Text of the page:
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Articles: Business & Finance

Tight budgets are no excuse for failing to be proactive with school safety. In fact, school leaders must be especially committed to prevention and security programs during times when economic woes are increasing stress on kids, their families and school staff. Parents will forgive educators if their school's test scores drop. But they are much less forgiving if their children are hurt in an incident that could have been prevented or better managed. Attorneys and the media will be equally relentless.

A new informal federal survey has found that for many districts, budget cuts have had a profound effect on school safety and security measures. Administrators have been forced to cut safety and security staffing and programs, reorganize security departments and find alternative sources of funding in order to maintain levels of safety and security within their schools.

In the six years since her appointment as superintendent of Volusia County (Fla.) School District—a district that has 63,000 students in 16 cities, including Daytona Beach, in the heart of Florida's east coast—Margaret Smith has had her share of success. But what makes her so different from other superintendents is her ability to reach out.

With a national teacher shortage projected to start peaking this year as baby boomers retire and budget shortfalls restrict state and local funding for teachers, rural school districts are working to keep the teachers they have while seeking new ones at little if any additional cost.

With budgets cut to the bone, music education programs in many districts have been trimmed and even eliminated. Student interest in them, however, has never been higher. A new study released by the National String Project Consortium (NSPC) indicates that, just prior to the economic meltdown, the number of students playing string instruments had increased from 18 percent in 1997 to 29 percent in 2009. While the study confirms promising news for interest in music education, it also predicts a national shortage of string teachers for 2010 through 2013—a loss of 1,000 teachers each year.

IF the Walnut Creek School District needs extra funding, it turns to the Walnut Creek Education Foundation (www.wcefk12.org).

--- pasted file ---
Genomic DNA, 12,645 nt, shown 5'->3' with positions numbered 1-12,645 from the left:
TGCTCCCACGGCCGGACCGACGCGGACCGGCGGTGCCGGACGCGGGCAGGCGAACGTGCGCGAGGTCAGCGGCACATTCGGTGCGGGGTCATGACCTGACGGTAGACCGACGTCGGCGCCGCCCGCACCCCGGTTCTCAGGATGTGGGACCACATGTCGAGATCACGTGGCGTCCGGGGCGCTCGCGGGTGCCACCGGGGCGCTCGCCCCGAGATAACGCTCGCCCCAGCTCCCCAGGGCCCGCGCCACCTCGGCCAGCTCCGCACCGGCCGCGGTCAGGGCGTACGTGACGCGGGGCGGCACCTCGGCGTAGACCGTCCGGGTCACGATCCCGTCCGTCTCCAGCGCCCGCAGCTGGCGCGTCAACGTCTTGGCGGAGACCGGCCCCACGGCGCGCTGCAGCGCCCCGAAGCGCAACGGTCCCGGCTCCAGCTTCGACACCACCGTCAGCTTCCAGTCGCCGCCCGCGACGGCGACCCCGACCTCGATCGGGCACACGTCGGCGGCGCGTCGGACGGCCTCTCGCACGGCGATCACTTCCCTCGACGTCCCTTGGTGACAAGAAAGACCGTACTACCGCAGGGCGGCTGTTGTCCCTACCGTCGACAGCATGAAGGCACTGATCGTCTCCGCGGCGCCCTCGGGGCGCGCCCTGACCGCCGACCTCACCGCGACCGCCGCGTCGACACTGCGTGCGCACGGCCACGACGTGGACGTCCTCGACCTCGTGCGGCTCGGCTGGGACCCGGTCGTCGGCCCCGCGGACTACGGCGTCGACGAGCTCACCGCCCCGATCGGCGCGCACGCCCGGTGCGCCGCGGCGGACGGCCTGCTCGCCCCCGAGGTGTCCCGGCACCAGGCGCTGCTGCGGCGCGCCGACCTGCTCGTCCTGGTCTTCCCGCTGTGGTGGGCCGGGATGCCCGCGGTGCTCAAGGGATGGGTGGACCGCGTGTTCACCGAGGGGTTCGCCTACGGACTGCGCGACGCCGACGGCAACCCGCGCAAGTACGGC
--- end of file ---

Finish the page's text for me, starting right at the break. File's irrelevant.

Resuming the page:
It has been another tough spring for school districts across the nation. The economic crisis of the past two years is hitting school systems hard as districts plan for the 2010-2011 school year. State support to schools continues to decline, and the "soft landing" afforded by federal stimulus monies is a thing of the past. School districts must cut costs but find their options constrained by restrictive labor agreements in addition to the collective bargaining process itself. If ever there was a time for a new approach to bargaining, it is now.

A summer job for a 16-year-old typically involves serving coffee, scooping ice cream, or babysitting the neighborhood children. Some students at Miami-Dade County (Fla.) Public Schools, however, spent their summer vacation designing a children's Web site for the city of Miami Beach. An increasing number of students are finding themselves mingling among professionals with internships in local businesses—the culmination of a work-based learning curriculum.

Status of the American Recovery and Reinvestment Act (ARRA) Funding as of March 31, 2010

Source: U.S. Department of Education

When Adam Fletcher was hired as the student engagement specialist for Washington state's education department 10 years ago, it didn't take him long to realize how difficult his newly created job would prove. "No one was talking about the roles of students other than as learners," says Fletcher, referring to a state teachers' conference early in his career. "They laughed out loud at the proposal of students being partners in school improvement. It really was preposterous to them."

Pittsburgh Public Schools is focused on reforming its teacher recruitment, evaluation and training systems, along with better coordinating its student services. In both goals, the district is being helped by elements of the business community, including a billionaire philanthropist and some MBA students.

San Antonio's (Texas) North East Independent School District (NEISD) grows by about 2,000 students per year, says Superintendent Richard A. Middleton, because when new families move to town, many prefer his district out of the 19 others in the city.

For those districts seeking to construct, renovate, rehabilitate or acquire land, the National Education Technology Funding Corporation, or "Eddie Tech," has made an innovative program to simplify the process of accessing low-cost financing. Eddie Tech's School Investment Pooled-Securities (SIPS) Program is bringing together tax-credit Qualified School Construction Bonds (QSCBs) and creating larger and more marketable collections that are more desirable for investors.

When registration opened at 7 a.m. on Feb. 23 for kindergarten at the Evanston/Skokie School District 65, about 120 parents in the suburban Chicago K8 district were already lined up, as if waiting for tickets to a hot rock concert.

A greater awareness of the impact of sports-related concussions has swept the country, as over 40 states are currently developing legislation that will set standards for when a student athlete can return to the playing field. Although these laws vary by state, the core principles include educating students, coaches, and parents about the dangers of concussions, removing athletes from the field if a concussion is suspected, and requiring medical clearance before they may return.

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